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Τesting convergence and divergence: the data from Greece


  • Mavroudeas, Stavros
  • Siriopoulos, Costas


The convergence hypothesis is a popular tenet in modern discussions in macroeconomics and regional economics. It derives from the very fundamental properties of the neoclassical single-sector growth model, and its assumption of diminishing returns to scale. Following this theoretical framework a number of empirical tests (σ or unconditional β or conditional β-convergence) has been developed. This paper tests unconditional and conditional β-convergence for the Greek economy. Three issues are being considered: (i)if there is regional convergence, (ii) if there is a North-Southern divide, (iii) if Greece is converging with the other economies taking part in the European integration project. Our empirical results reject the convergence hypothesis in all cases. These findings, together with similar findings for many other economies, pose significant problems for the theoretical assumptions of the neoclassical growth model with exogenous technical change.

Suggested Citation

  • Mavroudeas, Stavros & Siriopoulos, Costas, 1998. "Τesting convergence and divergence: the data from Greece," MPRA Paper 17170, University Library of Munich, Germany.
  • Handle: RePEc:pra:mprapa:17170

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    References listed on IDEAS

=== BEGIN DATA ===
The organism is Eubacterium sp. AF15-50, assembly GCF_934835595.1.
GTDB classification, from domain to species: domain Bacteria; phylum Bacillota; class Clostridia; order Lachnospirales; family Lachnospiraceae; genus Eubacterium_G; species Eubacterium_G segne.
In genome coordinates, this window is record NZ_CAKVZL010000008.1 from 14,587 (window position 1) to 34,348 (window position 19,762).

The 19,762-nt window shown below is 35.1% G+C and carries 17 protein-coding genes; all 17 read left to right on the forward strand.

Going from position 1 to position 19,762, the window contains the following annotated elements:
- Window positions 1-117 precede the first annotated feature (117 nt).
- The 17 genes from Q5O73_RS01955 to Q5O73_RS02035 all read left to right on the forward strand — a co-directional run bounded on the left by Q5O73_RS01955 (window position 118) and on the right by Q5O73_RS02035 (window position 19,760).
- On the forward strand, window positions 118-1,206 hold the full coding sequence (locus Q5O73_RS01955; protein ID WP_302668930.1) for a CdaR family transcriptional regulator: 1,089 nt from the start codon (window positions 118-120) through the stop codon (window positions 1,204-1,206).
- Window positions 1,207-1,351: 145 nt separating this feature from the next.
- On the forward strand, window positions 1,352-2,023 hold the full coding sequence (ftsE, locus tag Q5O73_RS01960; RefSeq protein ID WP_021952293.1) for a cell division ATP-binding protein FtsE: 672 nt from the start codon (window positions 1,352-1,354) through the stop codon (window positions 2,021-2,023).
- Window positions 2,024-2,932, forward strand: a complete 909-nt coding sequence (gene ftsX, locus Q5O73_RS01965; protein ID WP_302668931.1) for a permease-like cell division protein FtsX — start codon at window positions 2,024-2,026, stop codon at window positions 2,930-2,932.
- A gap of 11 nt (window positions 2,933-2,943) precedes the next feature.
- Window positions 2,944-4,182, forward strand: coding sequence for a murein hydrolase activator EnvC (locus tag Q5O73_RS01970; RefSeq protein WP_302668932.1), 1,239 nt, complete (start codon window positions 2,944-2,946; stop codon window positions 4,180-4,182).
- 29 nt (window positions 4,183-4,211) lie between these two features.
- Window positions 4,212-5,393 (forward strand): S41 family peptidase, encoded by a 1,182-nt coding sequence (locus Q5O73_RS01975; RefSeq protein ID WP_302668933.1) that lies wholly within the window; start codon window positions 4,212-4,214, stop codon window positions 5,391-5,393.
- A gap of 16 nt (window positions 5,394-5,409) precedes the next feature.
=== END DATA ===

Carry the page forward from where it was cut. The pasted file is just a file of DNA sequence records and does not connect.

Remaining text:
1. Button, Kenneth J & Pentecost, Eric J, 1995. "Testing for Convergence of the EU Regional Economies," Economic Inquiry, Western Economic Association International, vol. 33(4), pages 664-671, October.
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    Cited by:

    1. Mavroudeas, Stavros D., 2015. "The Greek saga: competing explanations of the Greek crisis," Economics Discussion Papers 2015-1, School of Economics, Kingston University London.

    More about this item


    convergence; neoclassical theory; Greece;

    JEL classification:

    • R15 - Urban, Rural, Regional, Real Estate, and Transportation Economics - - General Regional Economics - - - Econometric and Input-Output Models; Other Methods
    • R11 - Urban, Rural, Regional, Real Estate, and Transportation Economics - - General Regional Economics - - - Regional Economic Activity: Growth, Development, Environmental Issues, and Changes


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